Der Schmerz

, Volume 2, Issue 1, pp 19–25 | Cite as

Applikationsverfahren und dosierungsempfehlungen zur postoperativen analgesie

  • W. Dick
  • R. Janik
Übersichten

Zusammenfassung

Die systemische Applikation von Analgetika stellt nach wie vor die häufigste Form der postoperativen Analgesie dar. Kontinuierliche Plasmaspiegel eines Analgetikums können weder durch intermittierende intramuskuläre noch durch intermittierende intravenöse Bolusinjektion garantiert werden. Ganz allgemein haben lipidlösliche Substanzen oder solche mit polarer Bindung, die rasch metabolisiert werden, einen frühen Wirkungsbeginn; eine lange Wirkdauer ist bedingt durch geringe Fettlöslichkeit, hohe Rezeptoraffinität und niedrige Elimination. Die orale Applikation ist charakterisiert durch unsichere Resorptionsbedingungen. Ähnlichen Kriterien unterliegen sublinguale, buccale, aber auch die rektalen Applikationsformen. Die subkutane Applikation von Analgetika zur postoperativen Schmerzbekämpfung ist nur wenig untersucht. Nach intramuskulärer Applikation werden analgetische Blutspiegel innerhalb von 15 bis 60 min erreicht. Randbedingungen können die Resorption jedoch modifizieren. Die intradeltoidale Applikation ist der intraglutealen vorzuziehen. Intravenös können Analgetika als Bolus, als kontinuierliche Infusion oder als patientenkontrollierte Analgesie verabreicht werden. Die Bolusinjektion ist durch kurze Wirkdauer und häufig notwendige Nachinjektionen gekennzeichnet. Vor der kontinuierlichen Infusion muß zur Erreichung eines analgetischen Niveaus ein Bolus appliziert werden. Die Infusion bedingt höheren Überwachungsaufwand. Die vielversprechendste Form ist die patientengesteuerte postoperative Analgesie. Nach Bolusapplikation wird eine kontinuierliche Minimalinfusion aufrechterhalten, zu der sich der Patient bedarfsweise Boli hinzuapplizieren kann. Auch die patientengesteuerte Analgesie bedarf eines erhöhten Überwachungsaufwandes, der für die Zukunft in speziellen Einheiten durch besonders qualifiziertes Personal (Analgesie-Team) erfolgen sollte.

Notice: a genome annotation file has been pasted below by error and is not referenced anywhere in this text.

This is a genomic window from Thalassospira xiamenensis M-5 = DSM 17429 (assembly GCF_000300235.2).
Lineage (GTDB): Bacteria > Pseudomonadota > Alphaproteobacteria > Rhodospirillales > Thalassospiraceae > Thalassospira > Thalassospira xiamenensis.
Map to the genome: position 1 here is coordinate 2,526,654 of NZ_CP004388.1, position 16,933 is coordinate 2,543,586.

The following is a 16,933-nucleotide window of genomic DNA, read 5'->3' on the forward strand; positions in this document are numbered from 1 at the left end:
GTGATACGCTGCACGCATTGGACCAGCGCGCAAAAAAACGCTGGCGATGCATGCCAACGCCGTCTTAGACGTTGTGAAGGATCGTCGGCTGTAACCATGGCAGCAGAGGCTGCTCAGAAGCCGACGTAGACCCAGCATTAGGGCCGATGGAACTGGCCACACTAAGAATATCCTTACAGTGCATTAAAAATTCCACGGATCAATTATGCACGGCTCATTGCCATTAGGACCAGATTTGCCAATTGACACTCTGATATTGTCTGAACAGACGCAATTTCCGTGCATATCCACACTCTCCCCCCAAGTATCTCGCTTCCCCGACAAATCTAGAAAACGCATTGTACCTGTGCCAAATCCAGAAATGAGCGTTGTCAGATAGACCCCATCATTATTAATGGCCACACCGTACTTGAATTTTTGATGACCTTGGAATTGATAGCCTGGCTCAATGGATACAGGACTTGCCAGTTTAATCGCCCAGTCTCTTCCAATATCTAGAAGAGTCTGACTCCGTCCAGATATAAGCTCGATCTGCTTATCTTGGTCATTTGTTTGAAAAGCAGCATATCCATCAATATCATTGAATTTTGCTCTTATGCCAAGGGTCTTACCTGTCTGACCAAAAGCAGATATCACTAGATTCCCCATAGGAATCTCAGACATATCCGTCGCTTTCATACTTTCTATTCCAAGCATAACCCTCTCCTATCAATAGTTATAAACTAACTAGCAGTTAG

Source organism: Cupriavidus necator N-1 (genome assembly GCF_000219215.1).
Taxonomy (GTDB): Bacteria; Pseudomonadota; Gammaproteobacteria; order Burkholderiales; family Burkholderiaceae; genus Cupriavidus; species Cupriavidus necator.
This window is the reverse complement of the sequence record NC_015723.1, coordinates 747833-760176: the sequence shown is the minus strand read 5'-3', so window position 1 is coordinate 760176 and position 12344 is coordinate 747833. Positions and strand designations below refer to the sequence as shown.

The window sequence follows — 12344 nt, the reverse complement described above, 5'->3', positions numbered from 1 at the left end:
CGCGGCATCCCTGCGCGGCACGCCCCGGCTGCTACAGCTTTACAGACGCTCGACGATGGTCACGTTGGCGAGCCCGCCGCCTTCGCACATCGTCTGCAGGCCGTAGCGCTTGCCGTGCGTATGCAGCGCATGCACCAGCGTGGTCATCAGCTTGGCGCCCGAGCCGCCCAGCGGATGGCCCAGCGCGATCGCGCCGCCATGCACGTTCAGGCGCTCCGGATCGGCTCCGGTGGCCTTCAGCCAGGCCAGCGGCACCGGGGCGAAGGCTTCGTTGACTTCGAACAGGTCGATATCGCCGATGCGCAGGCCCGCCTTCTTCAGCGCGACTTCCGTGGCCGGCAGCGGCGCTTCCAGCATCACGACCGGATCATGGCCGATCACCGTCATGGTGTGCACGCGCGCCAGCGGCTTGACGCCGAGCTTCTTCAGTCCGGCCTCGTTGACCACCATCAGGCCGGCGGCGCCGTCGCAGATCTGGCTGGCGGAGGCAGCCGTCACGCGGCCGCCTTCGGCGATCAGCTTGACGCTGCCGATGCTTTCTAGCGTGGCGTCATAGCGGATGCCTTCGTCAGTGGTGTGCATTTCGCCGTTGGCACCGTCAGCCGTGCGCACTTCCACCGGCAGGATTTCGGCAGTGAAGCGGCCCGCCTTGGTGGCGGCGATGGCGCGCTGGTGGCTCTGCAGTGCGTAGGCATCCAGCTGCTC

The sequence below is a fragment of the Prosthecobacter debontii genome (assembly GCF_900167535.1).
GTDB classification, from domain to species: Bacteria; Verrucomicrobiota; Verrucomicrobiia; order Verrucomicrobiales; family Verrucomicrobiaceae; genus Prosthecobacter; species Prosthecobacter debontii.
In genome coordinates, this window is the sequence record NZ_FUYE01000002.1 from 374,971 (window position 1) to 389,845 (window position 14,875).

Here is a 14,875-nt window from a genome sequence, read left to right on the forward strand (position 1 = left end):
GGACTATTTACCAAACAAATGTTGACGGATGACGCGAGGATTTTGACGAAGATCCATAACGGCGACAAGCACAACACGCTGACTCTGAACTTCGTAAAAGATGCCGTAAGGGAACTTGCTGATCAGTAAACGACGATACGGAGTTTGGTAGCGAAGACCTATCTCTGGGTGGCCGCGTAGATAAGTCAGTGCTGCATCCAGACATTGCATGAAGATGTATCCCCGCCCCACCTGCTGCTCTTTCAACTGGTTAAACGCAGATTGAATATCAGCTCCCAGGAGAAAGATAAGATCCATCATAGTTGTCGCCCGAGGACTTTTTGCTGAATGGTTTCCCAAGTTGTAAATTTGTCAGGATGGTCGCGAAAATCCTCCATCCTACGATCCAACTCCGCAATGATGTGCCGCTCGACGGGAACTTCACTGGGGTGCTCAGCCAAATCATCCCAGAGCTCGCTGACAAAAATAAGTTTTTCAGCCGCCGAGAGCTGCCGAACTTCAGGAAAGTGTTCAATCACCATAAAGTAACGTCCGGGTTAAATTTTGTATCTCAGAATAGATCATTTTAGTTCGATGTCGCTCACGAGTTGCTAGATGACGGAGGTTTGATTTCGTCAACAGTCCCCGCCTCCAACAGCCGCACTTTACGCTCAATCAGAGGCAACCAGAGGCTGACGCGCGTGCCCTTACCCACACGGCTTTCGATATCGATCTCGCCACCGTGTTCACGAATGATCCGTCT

Application procedures and dosage recommendations for postoperative analgesia

Abstract

Systemic application of analgesics is still the most frequently used method of postoperative relief of pain. However, neither intermittent intramuscular nor intermittent intravenous application can provide the patient with a continuous level of analgesia. Lipid-soluble analgesics or those with polar binding that are rapidly metabolized demonstrate an rapid effectiveness. If the analgesia must be administered over a long period, it is due to a low level of lipid solubility, high receptor affinity and low elimination rates. Oral as well as sublingual buccal and rectal applications are characterized by uncertain absorption conditions. There are few investigations on the subcutaneous application of analgesics. After intramuscular administration analgesic levels are achieved within 15 to 60 min, but various conditions may alter the absorption criteria. Intradeltoidal application is preferable to intragluteal injection. Analgesics may be administered intravenously as a bolus, as continuous infusion, or as patient-controlled analgesia. The bolus injection is characterized by a short period of action and the necessity to administer several bolus injections by repeated administration. The continuous infusion of analgesics should begin with the administration of an initial bolus injection. Infusion analgesia should be performed under careful monitoring conditions. The most promising method of pain relief is patient-controlled analgesia (PCA). After an initial bolus injection, the continuous infusion of an analgesic is guaranteed and may be completed by the patient with several bolus injections. PCA requires careful monitoring. We suggest that a special analgesia team to take care of the patient in special analgesia units might be appropriate in the future.

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Copyright information

© Springer-Verlag 1988

Authors and Affiliations

  • W. Dick
    • 1
  • R. Janik
    • 1
  1. 1.Klinik für Anästhesiologie der UniversitätMainz

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